Five Things to Do, Wednesday, Sept. 18

Posted By on Wed, Sep 18, 2019 at 1:00 AM

Día de los Muertos Exhibit. This Mexican holiday which celebrates death as part of a natural cycle of life is a colorful, lively celebration that's become a rich part of Tucson's cultural heritage. Modern celebrations combine ancient traditions with contemporary art, and this exhibit honors the way that artists capture the spirit of this holiday in their work. Artists from the region are displaying both 2D and 3D art, exploring motifs of the holiday including altars and shrines, flowers, candles, sugar skulls and graveside vigils. The exhibit is on display 9 a.m. to 5 p.m. every day through Wednesday, Nov. 6, at the Tohono Chul Main Gallery, 7366 Paseo del Norte. $15 adults, $13 senior/student/military, $6 kids 5 to 12 and free for kids under 5 and members.

Arizona Underground Film Festival 2019. Whether or not you knew about it, the Arizona Underground Film Festival is back for its 12th year! From Friday, Sept. 13 through Sunday, Sept. 22, AZUFF is screening more than a dozen horror, documentary, drama and experimental films. This is Arizona's "premier cult film festival" and this year will be screening films like That's La Morte, a documentary on Italian horror; Feral, about life in the tunnels below New York; Foosballers, about people talking about their favorite quirky sport; Ghosttown, an experimental "Glitch Western"; and multiple blocks of short films. AZUFF is on a sole mission to "showcase the work of filmmakers with defiantly independent visions." And if watching these local and independent films inspires you, you can always submit a film of your own for next year's festival. Friday, Sept. 13 through Sunday, Sept. 22. All films at The Screening Room, 127 E. Congress St.

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  • Courtesy photo
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In Fabric. The Loft is celebrating Arthouse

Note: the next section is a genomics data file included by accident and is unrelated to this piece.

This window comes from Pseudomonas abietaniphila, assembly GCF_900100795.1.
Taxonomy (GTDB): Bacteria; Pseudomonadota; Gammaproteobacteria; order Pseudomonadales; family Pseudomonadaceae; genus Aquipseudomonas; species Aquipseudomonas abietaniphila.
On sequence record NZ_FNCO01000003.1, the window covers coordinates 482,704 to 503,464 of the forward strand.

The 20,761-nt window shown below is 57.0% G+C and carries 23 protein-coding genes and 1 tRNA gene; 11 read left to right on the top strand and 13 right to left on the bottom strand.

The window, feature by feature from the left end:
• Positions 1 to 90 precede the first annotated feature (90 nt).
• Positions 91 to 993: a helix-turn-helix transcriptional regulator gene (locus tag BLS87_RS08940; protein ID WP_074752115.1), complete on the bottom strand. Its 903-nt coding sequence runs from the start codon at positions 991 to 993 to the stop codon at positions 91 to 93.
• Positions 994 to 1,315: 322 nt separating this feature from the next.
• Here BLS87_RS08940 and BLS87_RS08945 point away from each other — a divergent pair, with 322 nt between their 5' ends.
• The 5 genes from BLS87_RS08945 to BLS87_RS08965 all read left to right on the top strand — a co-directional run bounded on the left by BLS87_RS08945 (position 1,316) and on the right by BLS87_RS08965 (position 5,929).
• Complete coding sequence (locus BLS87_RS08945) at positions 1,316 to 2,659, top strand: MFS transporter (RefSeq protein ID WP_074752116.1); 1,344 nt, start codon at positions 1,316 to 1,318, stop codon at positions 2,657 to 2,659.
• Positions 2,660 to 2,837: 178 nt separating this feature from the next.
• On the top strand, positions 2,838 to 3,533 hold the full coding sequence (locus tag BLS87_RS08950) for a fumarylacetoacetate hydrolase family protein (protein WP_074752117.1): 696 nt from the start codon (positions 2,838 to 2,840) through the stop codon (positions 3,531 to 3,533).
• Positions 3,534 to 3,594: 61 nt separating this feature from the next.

Theater Day 2019 with a special one-night-only advanced screening of this new thriller based around the busy season in a department store. This story includes ghosts, cursed dresses, and plenty of eerie department store shots. Arthouse Theater Day is an annual celebration of arthouse and indie theaters and the vital role they play in their communities. 7:30 to 9:45 p.m. Wednesday, Sept. 18. 3233 E. Speedway Blvd. $10.

Zinburger Fundraiser for Ben's Bells. It's a meeting of two of Tucson's favorite businesses! From 5 to 9 p.m. on Wednesday, Sept. 18, Zinburger's River location will be donating 20 percent of all sales to Ben's Bells. Talk about a feel-good meal! Remember to mention the fundraiser when ordering. 1865 E. River Road.

Roasted Chile Festival at Heirloom Farmers Market. If, for whatever reason, you're trying to keep the summer heat alive as we inch toward autumn, head over to the latest stop on this spicy circuit. The Heirloom Farmers Market is celebrating their 18th Roasted Chile Festival, featuring fresh roasted chiles and salsas from multiple local farms and markets. Lasting all weekend, the fest includes live music, dozens of vendors, a margarita garden, and more. This also features foods and spices from all around Southern Arizona, including Green Valley and Vail. 8 a.m. to noon, Wednesday, Sept. 18 to Sunday, Sept. 22. 4502 N. First Ave.